I’m an expat. Don’t let me get out of here!
By Luc Jones, Partner
Technology & Natural Resources, Antal International Russia Ltd
So you’re an expat based in Moscow and you’re worried about losing your job? Join the (ever expanding) club! Times are tough in Russia; it may have taken longer for the global downturn to hit this part of the world, but once it struck, it hit everyone hard – Russians and foreigners alike. Some in late summer were even naïve enough to think that we were immune here, protected from the world recession by a booming economy and high energy prices. But are we really deep down in the merde, and where do we all go from here?
As an expat, your future depends very much on what your company does, how well it is faring and more importantly exactly what your role is within the organization. First to get the chop has been the director of strategy as the firm’s key aim is looking at how to survive the coming few months, and this is generally done by focusing on the areas of business that are currently in demand and can bring in immediate revenue. Any ‘nice-to-have’ projects, whether planned or in the process are in many cases being shelved.
Since most non-CIS citizens can be grouped into one of three categories, let’s take a look at where you stand.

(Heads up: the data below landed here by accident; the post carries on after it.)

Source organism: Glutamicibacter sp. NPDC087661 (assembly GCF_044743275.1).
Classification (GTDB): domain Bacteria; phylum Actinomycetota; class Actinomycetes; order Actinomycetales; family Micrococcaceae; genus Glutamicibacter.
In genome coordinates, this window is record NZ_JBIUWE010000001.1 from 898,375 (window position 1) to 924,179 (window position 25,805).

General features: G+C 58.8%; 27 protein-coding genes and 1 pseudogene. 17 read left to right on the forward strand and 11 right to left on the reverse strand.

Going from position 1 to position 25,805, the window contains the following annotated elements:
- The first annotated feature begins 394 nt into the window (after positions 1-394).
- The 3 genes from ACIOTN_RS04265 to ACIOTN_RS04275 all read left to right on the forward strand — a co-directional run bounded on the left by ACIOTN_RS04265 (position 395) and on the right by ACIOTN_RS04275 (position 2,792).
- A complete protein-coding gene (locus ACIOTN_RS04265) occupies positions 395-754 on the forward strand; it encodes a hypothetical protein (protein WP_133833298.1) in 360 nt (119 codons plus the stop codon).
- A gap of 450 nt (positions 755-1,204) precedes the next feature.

Long-term Moscow expats know the market well, have good contacts within both the Russian and foreign business community and often either run their own business or work for somebody who does. They are invariably settled here with a Russian wife and children, possibly own their own apartment and are here for the long haul. Many survived the August 1998 crisis so should be extremely adept at riding the present storm.
Corporate executives who were posted to Russia with their multinational organization some time ago needn’t panic if they are in a position to justify their (expensive) existence within the firm. Whilst generous benefi t packages for such expatriates, which can sometimes double their actual salary – housing allowance, flights home, schooling, driver, healthcare for the family – are scarcer than in the 1990s and still on the decline, they have not gone away, and are unlikely to disappear whilst such skills are not available locally. If you’re in this enviable position, milk it while you can – you’re a lucky b*stard!
Recent arrivals are probably those that could be at greatest risk – in many cases they were brought in for their specific knowledge of a niche area or to develop a new line of business – classic examples are in financial services or real estate as the Russian market expands and there are insuffi - cient Russian nationals with relevant experience in such sectors. They previously had little or no exposure to Russia and if they do find themselves surplus to requirements in their existing company, they will be the ones struggling to find a new employer. Many were attracted to Russia by the challenge – not to mention the big bucks, and are unlikely to have the transferable skills to be of interest to those employers still hiring – in fact some have packed up and left the country altogether, although this is nothing like the autumn 1998 exodus that we witnessed, when the overwhelming majority of expats were on a one-way ticket out of Sheremetyevo 2.